Are these changes for the better?
At TFS, we believe change that brings a safer driving experience on the roads is overwhelmingly positive. Giving learner drivers the opportunity to gain experience and knowledge of motorway driving can work heavily in favour of not only new drivers, but also experienced drivers too. The notion of having to drive on a motorway is worse than the reality in most cases, something that drivers come to realise once they have mastered the motorway. However this cannot take away from the fact that for first-time drivers, motorway driving is intimidating and not having the appropriate set of skills, only enhances the concern. With this new law, drivers are likely to feel more at ease when they have passed and are able to drive on motorways alone.

As for the proposed scheme of a probationary licence for newly qualified drivers, this will of course have its advantages and disadvantages. The negative impact this could have is that, potentially, many learner drivers will be put off by these changes and would have to rely on other modes of transport. Although this could be good for emissions output, it may limit people with regards to jobs and other responsibilities. Another disadvantage could be that the strict guidelines that would be put in place could also negatively impact someone’s lifestyle. The prevention of driving at night could be difficult for those who have jobs that involve night shifts or late night working. However, the positive impact this could potentially have on the general public is huge. It could mean a significant drop in road incidents overall by creating safer and more responsible drivers. This one advantage alone appears to outway the disadvantages and this could be deemed a strong enough argument for ministers to approve these plans.

No matter the rules and regulations for new drivers, they can always prove a worry for family members, parents and the learner driver themselves. This is why creating the best possible situation for new drivers is crucial; this involves elements such as the right driving lessons and instructors for you, the right attitude towards driving, remaining sensible and safe and finally, the right vehicle.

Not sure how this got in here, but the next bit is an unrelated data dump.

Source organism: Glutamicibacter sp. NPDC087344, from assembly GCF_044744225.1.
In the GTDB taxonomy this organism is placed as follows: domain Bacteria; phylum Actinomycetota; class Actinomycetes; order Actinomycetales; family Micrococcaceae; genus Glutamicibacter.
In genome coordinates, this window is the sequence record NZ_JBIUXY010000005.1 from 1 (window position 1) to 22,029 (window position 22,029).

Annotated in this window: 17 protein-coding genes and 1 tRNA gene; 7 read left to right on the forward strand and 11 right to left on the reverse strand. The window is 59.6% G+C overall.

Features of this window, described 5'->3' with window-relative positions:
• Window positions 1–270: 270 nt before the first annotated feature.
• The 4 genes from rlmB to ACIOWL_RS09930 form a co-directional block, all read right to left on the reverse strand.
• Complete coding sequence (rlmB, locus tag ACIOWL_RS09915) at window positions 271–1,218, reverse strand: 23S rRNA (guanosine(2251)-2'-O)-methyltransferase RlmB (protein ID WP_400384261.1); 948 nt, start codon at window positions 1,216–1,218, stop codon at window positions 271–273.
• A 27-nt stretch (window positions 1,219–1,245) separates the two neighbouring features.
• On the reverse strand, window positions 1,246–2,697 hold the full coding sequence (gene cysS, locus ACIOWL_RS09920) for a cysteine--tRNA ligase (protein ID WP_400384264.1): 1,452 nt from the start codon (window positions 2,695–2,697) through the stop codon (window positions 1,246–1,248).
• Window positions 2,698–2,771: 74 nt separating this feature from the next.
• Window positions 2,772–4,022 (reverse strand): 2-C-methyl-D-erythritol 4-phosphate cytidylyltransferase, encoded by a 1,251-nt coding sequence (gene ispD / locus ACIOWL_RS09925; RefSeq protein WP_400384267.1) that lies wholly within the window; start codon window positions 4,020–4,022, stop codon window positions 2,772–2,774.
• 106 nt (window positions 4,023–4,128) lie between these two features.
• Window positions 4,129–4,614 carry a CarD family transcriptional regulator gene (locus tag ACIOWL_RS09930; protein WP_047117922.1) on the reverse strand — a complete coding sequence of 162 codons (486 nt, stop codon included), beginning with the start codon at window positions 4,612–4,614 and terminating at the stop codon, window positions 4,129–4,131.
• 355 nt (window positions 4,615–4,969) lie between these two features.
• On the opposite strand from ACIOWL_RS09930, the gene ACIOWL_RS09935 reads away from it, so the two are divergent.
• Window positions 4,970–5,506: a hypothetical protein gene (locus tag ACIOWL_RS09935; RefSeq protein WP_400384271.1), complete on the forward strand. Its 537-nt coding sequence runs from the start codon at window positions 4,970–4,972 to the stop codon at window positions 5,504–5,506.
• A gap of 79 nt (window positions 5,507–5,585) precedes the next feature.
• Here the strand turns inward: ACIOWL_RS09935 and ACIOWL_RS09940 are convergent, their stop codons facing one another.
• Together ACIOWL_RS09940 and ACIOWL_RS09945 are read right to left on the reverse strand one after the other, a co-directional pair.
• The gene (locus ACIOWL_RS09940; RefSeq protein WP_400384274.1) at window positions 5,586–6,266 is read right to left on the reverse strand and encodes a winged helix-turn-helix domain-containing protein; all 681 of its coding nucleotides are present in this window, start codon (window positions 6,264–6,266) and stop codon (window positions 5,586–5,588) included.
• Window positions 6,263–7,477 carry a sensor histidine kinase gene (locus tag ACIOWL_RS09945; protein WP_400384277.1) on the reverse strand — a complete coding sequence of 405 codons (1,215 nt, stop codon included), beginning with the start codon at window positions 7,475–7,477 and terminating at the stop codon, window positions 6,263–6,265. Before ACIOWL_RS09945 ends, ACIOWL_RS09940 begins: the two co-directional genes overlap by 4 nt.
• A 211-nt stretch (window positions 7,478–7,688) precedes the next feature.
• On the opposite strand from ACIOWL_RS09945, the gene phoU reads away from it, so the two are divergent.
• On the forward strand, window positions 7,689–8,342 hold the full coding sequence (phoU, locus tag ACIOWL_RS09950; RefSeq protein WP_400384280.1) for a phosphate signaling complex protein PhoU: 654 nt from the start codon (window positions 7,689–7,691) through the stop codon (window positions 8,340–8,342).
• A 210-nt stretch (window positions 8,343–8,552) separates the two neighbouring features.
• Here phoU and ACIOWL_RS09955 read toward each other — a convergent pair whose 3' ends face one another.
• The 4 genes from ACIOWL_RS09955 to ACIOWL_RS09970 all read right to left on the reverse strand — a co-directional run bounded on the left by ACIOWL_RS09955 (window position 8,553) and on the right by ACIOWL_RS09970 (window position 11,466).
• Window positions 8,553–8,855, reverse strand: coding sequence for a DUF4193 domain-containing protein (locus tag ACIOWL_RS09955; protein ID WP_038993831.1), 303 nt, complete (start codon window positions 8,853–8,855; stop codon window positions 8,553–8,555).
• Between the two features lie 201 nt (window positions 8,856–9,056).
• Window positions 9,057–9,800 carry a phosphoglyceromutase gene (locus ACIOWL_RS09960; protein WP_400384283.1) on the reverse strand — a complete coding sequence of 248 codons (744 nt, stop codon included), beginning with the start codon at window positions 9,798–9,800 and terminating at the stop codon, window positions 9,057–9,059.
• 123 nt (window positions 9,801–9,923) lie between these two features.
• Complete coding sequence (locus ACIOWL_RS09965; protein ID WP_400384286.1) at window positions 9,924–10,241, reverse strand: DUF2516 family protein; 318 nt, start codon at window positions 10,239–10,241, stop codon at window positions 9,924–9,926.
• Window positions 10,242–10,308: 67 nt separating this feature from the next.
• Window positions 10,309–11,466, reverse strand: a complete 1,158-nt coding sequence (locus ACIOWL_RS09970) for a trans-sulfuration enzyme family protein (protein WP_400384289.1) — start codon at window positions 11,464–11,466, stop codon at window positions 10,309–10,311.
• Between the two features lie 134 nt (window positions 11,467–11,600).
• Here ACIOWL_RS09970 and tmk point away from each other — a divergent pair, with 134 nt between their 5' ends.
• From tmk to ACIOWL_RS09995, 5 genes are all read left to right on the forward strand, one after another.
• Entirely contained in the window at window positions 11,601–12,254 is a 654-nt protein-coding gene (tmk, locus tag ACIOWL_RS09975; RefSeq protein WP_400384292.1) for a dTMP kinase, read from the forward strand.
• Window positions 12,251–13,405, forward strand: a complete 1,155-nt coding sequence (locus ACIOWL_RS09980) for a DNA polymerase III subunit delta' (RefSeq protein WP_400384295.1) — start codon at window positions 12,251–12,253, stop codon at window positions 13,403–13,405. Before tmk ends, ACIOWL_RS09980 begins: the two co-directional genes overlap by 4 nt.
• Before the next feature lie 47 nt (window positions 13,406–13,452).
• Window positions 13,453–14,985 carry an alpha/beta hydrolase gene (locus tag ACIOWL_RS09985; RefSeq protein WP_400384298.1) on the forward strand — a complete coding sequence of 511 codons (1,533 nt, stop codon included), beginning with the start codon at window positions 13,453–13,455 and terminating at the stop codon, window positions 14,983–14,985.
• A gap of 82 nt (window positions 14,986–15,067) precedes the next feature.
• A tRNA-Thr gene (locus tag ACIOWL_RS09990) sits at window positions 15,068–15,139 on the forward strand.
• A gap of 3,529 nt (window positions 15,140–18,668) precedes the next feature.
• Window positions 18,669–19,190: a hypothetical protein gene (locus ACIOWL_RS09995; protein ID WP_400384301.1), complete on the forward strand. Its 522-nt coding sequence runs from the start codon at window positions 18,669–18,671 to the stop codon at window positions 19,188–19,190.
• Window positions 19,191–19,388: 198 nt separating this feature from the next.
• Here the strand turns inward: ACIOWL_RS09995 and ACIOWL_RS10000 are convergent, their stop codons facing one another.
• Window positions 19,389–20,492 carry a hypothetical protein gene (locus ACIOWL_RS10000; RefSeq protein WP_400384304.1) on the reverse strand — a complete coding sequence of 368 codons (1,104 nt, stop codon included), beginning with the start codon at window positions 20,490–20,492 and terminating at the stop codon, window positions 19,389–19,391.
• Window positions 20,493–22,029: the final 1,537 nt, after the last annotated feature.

One of the more challenging aspects for new drivers is transitioning from what is usually a newer, comfortable vehicle that is easy to learn in and to drive, to an older, smaller and more difficult car to drive, in a lot of cases. This is due to a number of reasons, mostly down to budget; a lot of new and young drivers can simply not afford to buy newer and more desirable cars. This is when an option such as taking out a personal car lease deal can be beneficial to a significant number of newly qualified drivers. Drivers are able to lease newer cars that are more comfortable and can be much safer options in comparison to what they may be able to afford if purchasing a vehicle outright. This can give a lot of loved one's peace of mind, as well as filling the driver with more confidence and reassurance.

If you are a newly qualified driver, or a learner driver and are considering options for your first car, you can browse our website and find a range of cheap personal car lease deals to suit you. We aim to make the car leasing process as straightforward as possible, which is why we provide a step by step guide on how to order  with us. If you have any questions or require more specific information, contact us our advisers will be happy to help.


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Posted on 13th March 2018 at 9:25 AM